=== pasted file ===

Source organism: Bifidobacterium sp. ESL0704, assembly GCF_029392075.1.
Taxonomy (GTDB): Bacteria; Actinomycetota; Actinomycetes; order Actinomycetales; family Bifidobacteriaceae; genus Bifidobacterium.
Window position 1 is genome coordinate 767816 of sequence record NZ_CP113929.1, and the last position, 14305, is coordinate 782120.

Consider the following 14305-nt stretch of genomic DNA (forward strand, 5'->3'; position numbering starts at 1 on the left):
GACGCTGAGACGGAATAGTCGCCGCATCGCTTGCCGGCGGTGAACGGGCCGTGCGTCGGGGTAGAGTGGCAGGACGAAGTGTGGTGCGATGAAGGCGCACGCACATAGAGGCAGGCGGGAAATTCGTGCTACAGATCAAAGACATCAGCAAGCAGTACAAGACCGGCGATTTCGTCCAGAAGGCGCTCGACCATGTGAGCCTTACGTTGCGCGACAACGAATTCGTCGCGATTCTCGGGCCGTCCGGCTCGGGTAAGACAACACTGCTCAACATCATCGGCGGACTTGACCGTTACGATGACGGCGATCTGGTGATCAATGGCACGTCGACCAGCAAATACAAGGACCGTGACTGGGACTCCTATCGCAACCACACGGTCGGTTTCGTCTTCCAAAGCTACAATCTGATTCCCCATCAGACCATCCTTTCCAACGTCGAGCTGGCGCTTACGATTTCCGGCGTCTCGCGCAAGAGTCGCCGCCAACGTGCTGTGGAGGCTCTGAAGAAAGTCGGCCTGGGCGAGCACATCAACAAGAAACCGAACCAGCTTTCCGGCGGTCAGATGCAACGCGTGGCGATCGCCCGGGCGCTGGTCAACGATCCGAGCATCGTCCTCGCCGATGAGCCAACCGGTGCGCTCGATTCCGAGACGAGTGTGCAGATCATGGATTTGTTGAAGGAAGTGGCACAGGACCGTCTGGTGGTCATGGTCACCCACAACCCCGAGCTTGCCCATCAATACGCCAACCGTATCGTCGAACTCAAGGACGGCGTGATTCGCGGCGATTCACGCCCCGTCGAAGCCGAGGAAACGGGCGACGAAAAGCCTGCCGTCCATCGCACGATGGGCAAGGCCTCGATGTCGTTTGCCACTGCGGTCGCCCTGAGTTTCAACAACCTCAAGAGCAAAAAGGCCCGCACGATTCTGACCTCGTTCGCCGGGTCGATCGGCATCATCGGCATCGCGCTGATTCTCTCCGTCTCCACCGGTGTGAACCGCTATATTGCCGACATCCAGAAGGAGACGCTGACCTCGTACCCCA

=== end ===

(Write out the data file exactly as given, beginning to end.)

Source organism: Bifidobacterium sp. ESL0704, assembly GCF_029392075.1.
Taxonomy (GTDB): Bacteria; Actinomycetota; Actinomycetes; order Actinomycetales; family Bifidobacteriaceae; genus Bifidobacterium.
Window position 1 is genome coordinate 767816 of sequence record NZ_CP113929.1, and the last position, 14305, is coordinate 782120.

Consider the following 14305-nt stretch of genomic DNA (forward strand, 5'->3'; position numbering starts at 1 on the left):
GACGCTGAGACGGAATAGTCGCCGCATCGCTTGCCGGCGGTGAACGGGCCGTGCGTCGGGGTAGAGTGGCAGGACGAAGTGTGGTGCGATGAAGGCGCACGCACATAGAGGCAGGCGGGAAATTCGTGCTACAGATCAAAGACATCAGCAAGCAGTACAAGACCGGCGATTTCGTCCAGAAGGCGCTCGACCATGTGAGCCTTACGTTGCGCGACAACGAATTCGTCGCGATTCTCGGGCCGTCCGGCTCGGGTAAGACAACACTGCTCAACATCATCGGCGGACTTGACCGTTACGATGACGGCGATCTGGTGATCAATGGCACGTCGACCAGCAAATACAAGGACCGTGACTGGGACTCCTATCGCAACCACACGGTCGGTTTCGTCTTCCAAAGCTACAATCTGATTCCCCATCAGACCATCCTTTCCAACGTCGAGCTGGCGCTTACGATTTCCGGCGTCTCGCGCAAGAGTCGCCGCCAACGTGCTGTGGAGGCTCTGAAGAAAGTCGGCCTGGGCGAGCACATCAACAAGAAACCGAACCAGCTTTCCGGCGGTCAGATGCAACGCGTGGCGATCGCCCGGGCGCTGGTCAACGATCCGAGCATCGTCCTCGCCGATGAGCCAACCGGTGCGCTCGATTCCGAGACGAGTGTGCAGATCATGGATTTGTTGAAGGAAGTGGCACAGGACCGTCTGGTGGTCATGGTCACCCACAACCCCGAGCTTGCCCATCAATACGCCAACCGTATCGTCGAACTCAAGGACGGCGTGATTCGCGGCGATTCACGCCCCGTCGAAGCCGAGGAAACGGGCGACGAAAAGCCTGCCGTCCATCGCACGATGGGCAAGGCCTCGATGTCGTTTGCCACTGCGGTCGCCCTGAGTTTCAACAACCTCAAGAGCAAAAAGGCCCGCACGATTCTGACCTCGTTCGCCGGGTCGATCGGCATCATCGGCATCGCGCTGATTCTCTCCGTCTCCACCGGTGTGAACCGCTATATTGCCGACATCCAGAAGGAGACGCTGACCTCGTACCCCA